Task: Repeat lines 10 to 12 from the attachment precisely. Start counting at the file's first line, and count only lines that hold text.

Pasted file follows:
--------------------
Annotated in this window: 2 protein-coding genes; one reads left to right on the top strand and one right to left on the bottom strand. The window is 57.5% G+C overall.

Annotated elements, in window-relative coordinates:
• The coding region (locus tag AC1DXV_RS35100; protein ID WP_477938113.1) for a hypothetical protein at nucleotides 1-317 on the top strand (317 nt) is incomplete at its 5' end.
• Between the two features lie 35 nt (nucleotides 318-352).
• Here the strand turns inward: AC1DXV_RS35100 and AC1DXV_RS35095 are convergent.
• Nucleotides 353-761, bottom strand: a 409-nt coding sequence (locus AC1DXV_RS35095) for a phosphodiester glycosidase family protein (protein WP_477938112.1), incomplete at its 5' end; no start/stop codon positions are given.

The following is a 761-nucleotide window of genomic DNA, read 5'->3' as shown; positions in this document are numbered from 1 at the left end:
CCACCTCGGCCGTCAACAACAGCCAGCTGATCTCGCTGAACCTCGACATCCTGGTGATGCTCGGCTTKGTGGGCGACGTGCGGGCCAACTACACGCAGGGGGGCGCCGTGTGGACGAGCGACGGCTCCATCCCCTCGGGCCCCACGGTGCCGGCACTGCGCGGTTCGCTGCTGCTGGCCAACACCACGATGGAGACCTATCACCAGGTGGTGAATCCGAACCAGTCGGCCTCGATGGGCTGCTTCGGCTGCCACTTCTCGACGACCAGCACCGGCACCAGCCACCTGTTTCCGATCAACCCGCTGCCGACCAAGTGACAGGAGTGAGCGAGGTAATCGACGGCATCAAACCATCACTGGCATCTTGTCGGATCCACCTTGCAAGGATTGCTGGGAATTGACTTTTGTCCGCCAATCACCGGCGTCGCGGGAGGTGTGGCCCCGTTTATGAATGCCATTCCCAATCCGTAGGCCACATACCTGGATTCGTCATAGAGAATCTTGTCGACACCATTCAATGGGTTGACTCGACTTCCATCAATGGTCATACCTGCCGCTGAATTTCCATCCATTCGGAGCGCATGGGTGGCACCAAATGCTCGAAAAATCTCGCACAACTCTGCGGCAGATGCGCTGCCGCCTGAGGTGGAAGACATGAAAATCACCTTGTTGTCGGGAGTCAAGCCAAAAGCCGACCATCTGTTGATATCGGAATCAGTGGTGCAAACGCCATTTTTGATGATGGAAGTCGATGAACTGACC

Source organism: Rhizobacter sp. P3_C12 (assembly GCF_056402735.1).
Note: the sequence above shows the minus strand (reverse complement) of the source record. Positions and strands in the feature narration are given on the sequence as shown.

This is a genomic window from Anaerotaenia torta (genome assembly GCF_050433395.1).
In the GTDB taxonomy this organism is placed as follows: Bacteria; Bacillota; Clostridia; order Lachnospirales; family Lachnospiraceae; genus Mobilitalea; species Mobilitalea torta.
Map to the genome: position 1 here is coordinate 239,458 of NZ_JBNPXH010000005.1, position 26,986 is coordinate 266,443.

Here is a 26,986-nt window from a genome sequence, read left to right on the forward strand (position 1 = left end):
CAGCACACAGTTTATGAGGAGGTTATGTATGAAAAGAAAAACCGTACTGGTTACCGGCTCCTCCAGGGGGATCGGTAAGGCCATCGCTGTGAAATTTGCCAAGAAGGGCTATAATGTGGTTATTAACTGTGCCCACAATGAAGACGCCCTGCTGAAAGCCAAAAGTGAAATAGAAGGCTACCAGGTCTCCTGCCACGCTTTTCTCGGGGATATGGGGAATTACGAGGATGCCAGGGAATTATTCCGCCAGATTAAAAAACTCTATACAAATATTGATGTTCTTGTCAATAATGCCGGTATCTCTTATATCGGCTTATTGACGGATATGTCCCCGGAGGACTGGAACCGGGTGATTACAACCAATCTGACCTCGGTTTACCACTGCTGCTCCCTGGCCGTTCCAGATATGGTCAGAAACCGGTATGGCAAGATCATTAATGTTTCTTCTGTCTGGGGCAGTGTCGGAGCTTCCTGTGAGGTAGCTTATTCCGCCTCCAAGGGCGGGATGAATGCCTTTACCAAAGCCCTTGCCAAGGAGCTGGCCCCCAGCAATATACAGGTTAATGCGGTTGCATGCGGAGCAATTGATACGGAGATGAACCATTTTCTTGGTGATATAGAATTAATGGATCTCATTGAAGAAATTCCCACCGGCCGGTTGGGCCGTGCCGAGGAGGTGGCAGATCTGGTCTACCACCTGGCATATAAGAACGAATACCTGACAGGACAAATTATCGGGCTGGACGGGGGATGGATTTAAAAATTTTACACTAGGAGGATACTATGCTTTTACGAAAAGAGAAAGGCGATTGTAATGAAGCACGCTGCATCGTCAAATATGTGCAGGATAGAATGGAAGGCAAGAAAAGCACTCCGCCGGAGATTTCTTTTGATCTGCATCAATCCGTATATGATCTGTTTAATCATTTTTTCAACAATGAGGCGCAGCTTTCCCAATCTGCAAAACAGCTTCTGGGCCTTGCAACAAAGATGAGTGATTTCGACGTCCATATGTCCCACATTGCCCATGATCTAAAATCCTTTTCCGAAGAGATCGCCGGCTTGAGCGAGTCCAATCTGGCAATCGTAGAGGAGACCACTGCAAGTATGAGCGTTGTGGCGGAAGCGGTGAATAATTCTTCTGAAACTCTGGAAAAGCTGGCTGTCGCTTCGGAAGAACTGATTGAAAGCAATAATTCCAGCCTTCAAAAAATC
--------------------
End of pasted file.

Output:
Note: the sequence above shows the minus strand (reverse complement) of the source record. Positions and strands in the feature narration are given on the sequence as shown.

This is a genomic window from Anaerotaenia torta (genome assembly GCF_050433395.1).
In the GTDB taxonomy this organism is placed as follows: Bacteria; Bacillota; Clostridia; order Lachnospirales; family Lachnospiraceae; genus Mobilitalea; species Mobilitalea torta.